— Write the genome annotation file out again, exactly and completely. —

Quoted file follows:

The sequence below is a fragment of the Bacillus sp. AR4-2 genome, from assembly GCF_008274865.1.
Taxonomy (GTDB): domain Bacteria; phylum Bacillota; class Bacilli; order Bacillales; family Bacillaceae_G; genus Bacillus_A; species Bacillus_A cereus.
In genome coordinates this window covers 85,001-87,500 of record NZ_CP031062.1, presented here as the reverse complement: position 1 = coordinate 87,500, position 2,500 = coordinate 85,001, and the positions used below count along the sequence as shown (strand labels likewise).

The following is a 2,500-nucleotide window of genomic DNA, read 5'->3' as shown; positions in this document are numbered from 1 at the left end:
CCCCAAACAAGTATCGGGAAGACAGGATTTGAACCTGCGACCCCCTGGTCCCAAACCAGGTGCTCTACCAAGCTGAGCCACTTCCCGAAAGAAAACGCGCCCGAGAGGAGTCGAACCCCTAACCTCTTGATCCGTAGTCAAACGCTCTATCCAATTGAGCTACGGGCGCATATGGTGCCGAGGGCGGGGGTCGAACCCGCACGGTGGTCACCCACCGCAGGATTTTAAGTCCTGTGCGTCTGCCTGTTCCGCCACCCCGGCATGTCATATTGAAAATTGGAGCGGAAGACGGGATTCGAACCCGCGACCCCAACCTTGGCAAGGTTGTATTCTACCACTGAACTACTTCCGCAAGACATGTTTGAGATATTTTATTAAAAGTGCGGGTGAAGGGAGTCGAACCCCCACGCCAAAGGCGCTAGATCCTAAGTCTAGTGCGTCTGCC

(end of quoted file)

The sequence below is a fragment of the Bacillus sp. AR4-2 genome, from assembly GCF_008274865.1.
Taxonomy (GTDB): domain Bacteria; phylum Bacillota; class Bacilli; order Bacillales; family Bacillaceae_G; genus Bacillus_A; species Bacillus_A cereus.
In genome coordinates this window covers 85,001-87,500 of record NZ_CP031062.1, presented here as the reverse complement: position 1 = coordinate 87,500, position 2,500 = coordinate 85,001, and the positions used below count along the sequence as shown (strand labels likewise).

The following is a 2,500-nucleotide window of genomic DNA, read 5'->3' as shown; positions in this document are numbered from 1 at the left end:
CCCCAAACAAGTATCGGGAAGACAGGATTTGAACCTGCGACCCCCTGGTCCCAAACCAGGTGCTCTACCAAGCTGAGCCACTTCCCGAAAGAAAACGCGCCCGAGAGGAGTCGAACCCCTAACCTCTTGATCCGTAGTCAAACGCTCTATCCAATTGAGCTACGGGCGCATATGGTGCCGAGGGCGGGGGTCGAACCCGCACGGTGGTCACCCACCGCAGGATTTTAAGTCCTGTGCGTCTGCCTGTTCCGCCACCCCGGCATGTCATATTGAAAATTGGAGCGGAAGACGGGATTCGAACCCGCGACCCCAACCTTGGCAAGGTTGTATTCTACCACTGAACTACTTCCGCAAGACATGTTTGAGATATTTTATTAAAAGTGCGGGTGAAGGGAGTCGAACCCCCACGCCAAAGGCGCTAGATCCTAAGTCTAGTGCGTCTGCC